DL is using the common English translation rather than the literal one. "Puka" can be a door or a hole. It also means to emerge. "Puka Kula" literally is emergence from school. The common translation is graduation. "Ma'o" means "over there." So, "E puka i waho ma 'o" would be "Emerge to the outside over there."
(ʻŌ) used in pointing out a place when the person you are talking to does not know what place you are talking about. Usually ʻō is used with a pointing gesture.
Also: look at segment [3:28] to [4:40] on the link provided. Ka Leo ʻŌiwi | Episode 8: https://youtu.be/XzDZpCDJTn8
ʻaneʻi = here
ʻō = there (away from the person you are talking to)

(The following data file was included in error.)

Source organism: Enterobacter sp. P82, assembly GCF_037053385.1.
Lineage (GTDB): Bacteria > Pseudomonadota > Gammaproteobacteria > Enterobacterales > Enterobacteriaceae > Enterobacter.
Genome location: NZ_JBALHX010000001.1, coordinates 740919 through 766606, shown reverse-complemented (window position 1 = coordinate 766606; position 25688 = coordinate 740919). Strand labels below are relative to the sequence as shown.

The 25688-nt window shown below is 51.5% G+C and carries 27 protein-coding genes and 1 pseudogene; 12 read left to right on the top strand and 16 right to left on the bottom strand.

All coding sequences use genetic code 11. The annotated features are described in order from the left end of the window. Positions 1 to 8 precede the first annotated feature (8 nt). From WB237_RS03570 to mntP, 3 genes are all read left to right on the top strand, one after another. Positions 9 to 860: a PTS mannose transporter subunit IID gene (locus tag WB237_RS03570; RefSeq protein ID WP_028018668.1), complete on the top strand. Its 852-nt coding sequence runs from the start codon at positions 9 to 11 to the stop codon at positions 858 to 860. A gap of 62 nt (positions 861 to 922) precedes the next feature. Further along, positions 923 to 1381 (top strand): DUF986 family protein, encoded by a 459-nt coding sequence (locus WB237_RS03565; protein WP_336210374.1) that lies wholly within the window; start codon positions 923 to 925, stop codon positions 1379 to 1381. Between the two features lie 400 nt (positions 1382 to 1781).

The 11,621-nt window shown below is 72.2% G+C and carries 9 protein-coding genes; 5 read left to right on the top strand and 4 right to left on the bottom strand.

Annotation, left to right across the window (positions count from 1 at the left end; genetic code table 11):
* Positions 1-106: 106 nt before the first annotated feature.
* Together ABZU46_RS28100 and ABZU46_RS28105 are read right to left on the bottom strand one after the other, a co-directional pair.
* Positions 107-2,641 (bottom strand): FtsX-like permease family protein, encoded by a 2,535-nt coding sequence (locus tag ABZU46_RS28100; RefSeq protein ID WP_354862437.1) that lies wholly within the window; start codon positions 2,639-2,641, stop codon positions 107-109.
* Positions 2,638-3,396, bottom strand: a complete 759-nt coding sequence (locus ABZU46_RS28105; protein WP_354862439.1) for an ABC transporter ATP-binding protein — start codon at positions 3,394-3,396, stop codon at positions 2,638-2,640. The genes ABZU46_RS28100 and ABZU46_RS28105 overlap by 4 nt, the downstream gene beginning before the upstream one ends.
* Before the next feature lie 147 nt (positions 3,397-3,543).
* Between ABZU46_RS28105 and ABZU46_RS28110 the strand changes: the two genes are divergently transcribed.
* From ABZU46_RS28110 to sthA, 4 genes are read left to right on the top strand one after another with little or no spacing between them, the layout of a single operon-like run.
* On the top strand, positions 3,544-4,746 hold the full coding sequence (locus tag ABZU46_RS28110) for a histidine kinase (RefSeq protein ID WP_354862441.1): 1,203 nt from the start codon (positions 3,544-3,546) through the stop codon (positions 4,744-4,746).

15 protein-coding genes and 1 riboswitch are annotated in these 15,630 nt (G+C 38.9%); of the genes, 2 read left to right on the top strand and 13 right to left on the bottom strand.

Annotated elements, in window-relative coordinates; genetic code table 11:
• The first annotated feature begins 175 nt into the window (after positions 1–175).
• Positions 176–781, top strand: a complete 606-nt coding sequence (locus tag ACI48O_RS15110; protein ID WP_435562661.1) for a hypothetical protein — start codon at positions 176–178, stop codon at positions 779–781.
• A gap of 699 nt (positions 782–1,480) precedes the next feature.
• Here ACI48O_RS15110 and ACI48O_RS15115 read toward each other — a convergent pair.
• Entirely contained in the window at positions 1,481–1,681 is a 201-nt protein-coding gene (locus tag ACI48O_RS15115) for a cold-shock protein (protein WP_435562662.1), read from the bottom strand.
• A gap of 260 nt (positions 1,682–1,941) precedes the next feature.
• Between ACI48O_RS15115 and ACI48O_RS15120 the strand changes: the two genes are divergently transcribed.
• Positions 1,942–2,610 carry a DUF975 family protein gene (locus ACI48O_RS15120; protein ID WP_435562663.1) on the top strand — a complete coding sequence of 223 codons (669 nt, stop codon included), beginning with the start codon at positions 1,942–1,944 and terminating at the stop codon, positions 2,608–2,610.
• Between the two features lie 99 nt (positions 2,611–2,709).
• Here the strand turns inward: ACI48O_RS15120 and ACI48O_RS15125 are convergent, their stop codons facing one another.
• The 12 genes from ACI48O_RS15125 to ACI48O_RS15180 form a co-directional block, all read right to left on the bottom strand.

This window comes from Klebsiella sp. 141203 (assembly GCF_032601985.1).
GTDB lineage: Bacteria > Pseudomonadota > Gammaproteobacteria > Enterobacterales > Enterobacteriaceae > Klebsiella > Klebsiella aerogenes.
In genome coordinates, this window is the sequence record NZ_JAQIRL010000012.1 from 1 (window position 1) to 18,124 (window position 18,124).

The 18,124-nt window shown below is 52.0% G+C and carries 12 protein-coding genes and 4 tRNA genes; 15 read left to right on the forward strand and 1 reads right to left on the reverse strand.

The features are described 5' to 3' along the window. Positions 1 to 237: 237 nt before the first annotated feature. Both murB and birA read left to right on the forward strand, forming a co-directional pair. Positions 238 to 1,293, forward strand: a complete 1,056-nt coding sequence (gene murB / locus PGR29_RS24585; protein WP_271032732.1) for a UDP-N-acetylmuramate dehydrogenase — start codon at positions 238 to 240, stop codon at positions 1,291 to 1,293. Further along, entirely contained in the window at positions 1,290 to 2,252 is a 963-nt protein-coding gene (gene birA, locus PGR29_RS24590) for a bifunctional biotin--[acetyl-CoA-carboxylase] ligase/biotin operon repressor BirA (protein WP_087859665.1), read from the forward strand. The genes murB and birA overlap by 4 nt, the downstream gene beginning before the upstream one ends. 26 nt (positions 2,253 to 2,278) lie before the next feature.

laila = there (close / next to the person you are talking to)
The segment link above shows visual examples. (Start at 3:28 into the video.)
When puka is used as a noun, "e wehe i ka puka", it is a door, passageway. When it is used as a verb, "E puka i waho", it means 'to pass through'.
The placement and particles of these words means a lot. DL doesn't show this. I have to keep looking into the Hawaiian dictionary to fill in the blank. Like kuke and ho'omo'a are practically the same.